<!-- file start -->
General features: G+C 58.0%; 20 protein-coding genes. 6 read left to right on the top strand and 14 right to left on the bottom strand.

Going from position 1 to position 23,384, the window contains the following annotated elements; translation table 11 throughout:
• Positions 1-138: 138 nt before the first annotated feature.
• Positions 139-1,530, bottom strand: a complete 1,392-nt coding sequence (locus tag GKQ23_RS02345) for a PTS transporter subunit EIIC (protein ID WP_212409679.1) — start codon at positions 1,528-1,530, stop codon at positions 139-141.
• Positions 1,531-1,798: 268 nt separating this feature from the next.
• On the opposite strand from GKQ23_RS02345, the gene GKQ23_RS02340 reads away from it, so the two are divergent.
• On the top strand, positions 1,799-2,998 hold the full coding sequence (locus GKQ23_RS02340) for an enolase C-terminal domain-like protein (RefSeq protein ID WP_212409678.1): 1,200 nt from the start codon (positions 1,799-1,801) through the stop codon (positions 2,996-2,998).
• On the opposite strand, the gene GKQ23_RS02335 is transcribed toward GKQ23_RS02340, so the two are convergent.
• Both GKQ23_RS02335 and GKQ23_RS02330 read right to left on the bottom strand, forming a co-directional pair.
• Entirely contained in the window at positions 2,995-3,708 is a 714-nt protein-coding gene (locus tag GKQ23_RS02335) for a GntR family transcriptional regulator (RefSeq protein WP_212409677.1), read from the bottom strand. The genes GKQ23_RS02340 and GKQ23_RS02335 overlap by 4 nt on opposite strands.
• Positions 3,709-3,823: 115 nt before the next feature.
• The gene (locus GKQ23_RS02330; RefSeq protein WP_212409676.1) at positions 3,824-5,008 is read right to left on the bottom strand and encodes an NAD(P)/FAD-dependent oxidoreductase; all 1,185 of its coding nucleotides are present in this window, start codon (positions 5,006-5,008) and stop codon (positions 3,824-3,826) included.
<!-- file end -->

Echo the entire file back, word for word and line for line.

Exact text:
General features: G+C 58.0%; 20 protein-coding genes. 6 read left to right on the top strand and 14 right to left on the bottom strand.

Going from position 1 to position 23,384, the window contains the following annotated elements; translation table 11 throughout:
• Positions 1-138: 138 nt before the first annotated feature.
• Positions 139-1,530, bottom strand: a complete 1,392-nt coding sequence (locus tag GKQ23_RS02345) for a PTS transporter subunit EIIC (protein ID WP_212409679.1) — start codon at positions 1,528-1,530, stop codon at positions 139-141.
• Positions 1,531-1,798: 268 nt separating this feature from the next.
• On the opposite strand from GKQ23_RS02345, the gene GKQ23_RS02340 reads away from it, so the two are divergent.
• On the top strand, positions 1,799-2,998 hold the full coding sequence (locus GKQ23_RS02340) for an enolase C-terminal domain-like protein (RefSeq protein ID WP_212409678.1): 1,200 nt from the start codon (positions 1,799-1,801) through the stop codon (positions 2,996-2,998).
• On the opposite strand, the gene GKQ23_RS02335 is transcribed toward GKQ23_RS02340, so the two are convergent.
• Both GKQ23_RS02335 and GKQ23_RS02330 read right to left on the bottom strand, forming a co-directional pair.
• Entirely contained in the window at positions 2,995-3,708 is a 714-nt protein-coding gene (locus tag GKQ23_RS02335) for a GntR family transcriptional regulator (RefSeq protein WP_212409677.1), read from the bottom strand. The genes GKQ23_RS02340 and GKQ23_RS02335 overlap by 4 nt on opposite strands.
• Positions 3,709-3,823: 115 nt before the next feature.
• The gene (locus GKQ23_RS02330; RefSeq protein WP_212409676.1) at positions 3,824-5,008 is read right to left on the bottom strand and encodes an NAD(P)/FAD-dependent oxidoreductase; all 1,185 of its coding nucleotides are present in this window, start codon (positions 5,006-5,008) and stop codon (positions 3,824-3,826) included.